“So that was it – we gave ourselves three days, we came up with seven or eight songs. I went back to America for a while and Mike worked on those songs, got some lyrics together. I came back to England in March, and then the lockdown happened. And basically we just sort of long-distance worked on the songs until we felt we were ready to record. And the minute they lifted the lockdown in the UK we went into the studio and cut some stuff and finished it off. And that was the album, basically. It was spontaneous. It wasn't a dragged-out thing.”


Mike Peters (l) and Duffy (Image credit: Jules Jones Peters)

I’ve heard you talk about wanting to do something that was simple and direct, almost live-sounding, with this album. Basically, what we think of as the sound of a rock ‘n’ roll band. Which, in 2021, is sort of outside the norm.

“Yeah, I agree. Most people now are embracing technology and making records in a different way and, you know, there's no judgments. If something sounds good, it is good. It doesn't matter how you get there.

“So we would sit in the control room every morning after breakfast at this residential studio called the Chapel in deepest Lincolnshire, which is like England's Nebraska… if Nebraska had a coast. [laughs] We worked on the tracks fairly spontaneously with the producer, George [Williams], who ended up playing bass on the record. And the drummer was Smiley, who plays with Mike and is a very musical guy. It just felt like a good, honest, old-fashioned way of making a record.”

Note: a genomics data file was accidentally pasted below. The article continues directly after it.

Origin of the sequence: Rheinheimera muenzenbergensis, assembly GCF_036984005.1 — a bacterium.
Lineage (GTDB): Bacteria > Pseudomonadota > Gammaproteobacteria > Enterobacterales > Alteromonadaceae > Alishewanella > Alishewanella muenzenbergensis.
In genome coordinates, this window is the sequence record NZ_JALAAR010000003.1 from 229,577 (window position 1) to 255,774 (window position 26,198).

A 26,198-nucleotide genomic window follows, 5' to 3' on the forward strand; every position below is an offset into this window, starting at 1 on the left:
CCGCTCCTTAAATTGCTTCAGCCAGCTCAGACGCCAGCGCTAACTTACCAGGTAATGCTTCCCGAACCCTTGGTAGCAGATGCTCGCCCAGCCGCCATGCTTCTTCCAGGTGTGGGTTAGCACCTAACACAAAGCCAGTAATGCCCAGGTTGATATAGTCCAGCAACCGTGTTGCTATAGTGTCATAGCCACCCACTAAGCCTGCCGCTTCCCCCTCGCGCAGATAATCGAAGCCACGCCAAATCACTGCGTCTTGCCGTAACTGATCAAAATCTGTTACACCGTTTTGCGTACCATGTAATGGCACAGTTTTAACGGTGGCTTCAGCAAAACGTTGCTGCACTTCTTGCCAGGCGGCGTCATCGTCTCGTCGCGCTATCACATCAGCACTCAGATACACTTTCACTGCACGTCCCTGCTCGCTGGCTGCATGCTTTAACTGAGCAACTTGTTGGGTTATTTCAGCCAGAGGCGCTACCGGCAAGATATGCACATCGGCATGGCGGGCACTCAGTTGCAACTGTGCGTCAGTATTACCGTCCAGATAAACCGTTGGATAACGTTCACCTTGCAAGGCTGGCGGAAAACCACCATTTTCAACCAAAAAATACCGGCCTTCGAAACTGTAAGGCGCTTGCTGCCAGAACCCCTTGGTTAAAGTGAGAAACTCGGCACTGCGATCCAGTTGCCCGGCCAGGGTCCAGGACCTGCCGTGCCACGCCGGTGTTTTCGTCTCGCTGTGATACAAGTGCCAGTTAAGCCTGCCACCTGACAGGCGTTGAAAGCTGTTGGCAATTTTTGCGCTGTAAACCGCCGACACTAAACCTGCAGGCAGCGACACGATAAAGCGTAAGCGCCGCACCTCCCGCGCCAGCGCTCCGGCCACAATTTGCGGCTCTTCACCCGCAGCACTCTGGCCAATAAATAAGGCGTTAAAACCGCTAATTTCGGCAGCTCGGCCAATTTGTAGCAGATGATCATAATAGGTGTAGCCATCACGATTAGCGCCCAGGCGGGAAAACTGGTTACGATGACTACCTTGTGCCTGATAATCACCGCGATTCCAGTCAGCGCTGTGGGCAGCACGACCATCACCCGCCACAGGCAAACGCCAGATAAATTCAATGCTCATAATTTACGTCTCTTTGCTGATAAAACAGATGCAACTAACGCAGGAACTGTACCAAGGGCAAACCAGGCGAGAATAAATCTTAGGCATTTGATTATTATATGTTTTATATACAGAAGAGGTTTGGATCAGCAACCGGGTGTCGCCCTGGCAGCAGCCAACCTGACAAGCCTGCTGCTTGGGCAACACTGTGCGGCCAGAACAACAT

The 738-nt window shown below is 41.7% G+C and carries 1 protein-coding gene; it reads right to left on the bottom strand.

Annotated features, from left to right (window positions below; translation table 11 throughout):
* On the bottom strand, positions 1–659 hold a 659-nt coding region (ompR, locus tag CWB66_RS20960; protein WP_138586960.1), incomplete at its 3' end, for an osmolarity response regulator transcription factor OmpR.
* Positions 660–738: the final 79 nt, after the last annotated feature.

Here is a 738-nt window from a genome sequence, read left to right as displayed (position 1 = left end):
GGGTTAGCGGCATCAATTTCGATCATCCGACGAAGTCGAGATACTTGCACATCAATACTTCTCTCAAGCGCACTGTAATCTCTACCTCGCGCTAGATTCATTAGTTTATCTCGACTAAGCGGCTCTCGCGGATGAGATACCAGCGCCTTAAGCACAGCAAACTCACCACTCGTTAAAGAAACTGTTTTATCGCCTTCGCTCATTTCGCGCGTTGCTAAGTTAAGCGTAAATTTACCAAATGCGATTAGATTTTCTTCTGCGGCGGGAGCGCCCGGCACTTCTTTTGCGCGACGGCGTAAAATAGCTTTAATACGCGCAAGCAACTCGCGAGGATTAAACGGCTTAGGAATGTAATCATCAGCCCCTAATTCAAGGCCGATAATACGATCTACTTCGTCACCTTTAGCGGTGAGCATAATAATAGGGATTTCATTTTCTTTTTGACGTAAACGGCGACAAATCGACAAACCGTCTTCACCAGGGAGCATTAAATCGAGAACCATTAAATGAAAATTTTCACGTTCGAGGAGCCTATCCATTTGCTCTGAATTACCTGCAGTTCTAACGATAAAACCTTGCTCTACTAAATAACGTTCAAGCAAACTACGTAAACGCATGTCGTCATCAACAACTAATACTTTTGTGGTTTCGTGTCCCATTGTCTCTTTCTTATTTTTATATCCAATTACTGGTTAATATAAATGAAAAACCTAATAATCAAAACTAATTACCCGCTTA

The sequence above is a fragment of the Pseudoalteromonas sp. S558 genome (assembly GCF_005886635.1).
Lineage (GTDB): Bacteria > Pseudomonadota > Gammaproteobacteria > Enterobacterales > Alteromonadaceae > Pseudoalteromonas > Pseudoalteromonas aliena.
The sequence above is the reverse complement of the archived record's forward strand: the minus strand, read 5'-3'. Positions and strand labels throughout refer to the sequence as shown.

That said, it also sounds like a contemporary record. Which speaks to a larger point about your guitar playing. Your style has always hit on a lot of classic rock and blues-rock references, but interpreted through a punky, sometimes almost post-modern lens.

“I try to do that. You know, I think that's one of the dangers of saying in 2021, 'Oh, we're just making a rock record.' You really have this terrible fear it's going to just be some riffs that are a thousand times rehashed. But I try to put my own personality into it. And I think that growing up in England, and the punk thing that Mike and I lived through, has had somewhat of an indelible effect on our DNA as performers and writers. 

“Which isn't to say that I want to make punk-rock music, but there's something about the atmosphere of living through that that will be with me always. There was a point in my life where I was 15, 16, and I was like a sponge. And just the sights and the sounds and the smells of actually being at punk gigs, actually being in the room when the Sex Pistols played for real, that’s never gonna leave me.

“Much in the same way that people talk about being at the Fillmore East when Hendrix got up and jammed with, I don’t know, Humble Pie or whatever. It stays with you and it's in there to this day.”

It influences the way you interpret those bluesy, classic-rock-style riffs. We hear it in Paradise (Free People) the same way we did in the Cult’s Love Removal Machine.

Developmentally my generation grew up a little bit less structured. I really didn't know how to play Led Zeppelin songs properly, and I think that was good for me

“Well, another thing I would say, and this is more from the guitar-playing point of view, is that I never had guitar lessons. And most of the guys I knew never had guitar lessons. But when I came to America I found a lot of kids who were great players, and they'd had guitar lessons when they were, like, 13, where someone showed them how to play all these songs. And then they ended up in cover bands to earn a living. So they knew how to play all these tunes. It was almost a bit like their vision was colored by the greats. 

“Whereas for us, with that punk, post-punk upbringing, we never did covers. Or if we did, they were basically like Stooges or New York Dolls or something, nothing too complex. So developmentally I guess my generation grew up a little bit less structured, perhaps. I really didn't know how to play Led Zeppelin songs properly, and I think that was good for me. It's not that I didn't enjoy that kind of music, it’s just that I didn't ever have to play it, so I didn't need to learn it. And I just got on with my own stuff.”

Speaking of your own stuff, what gear did you use this time out?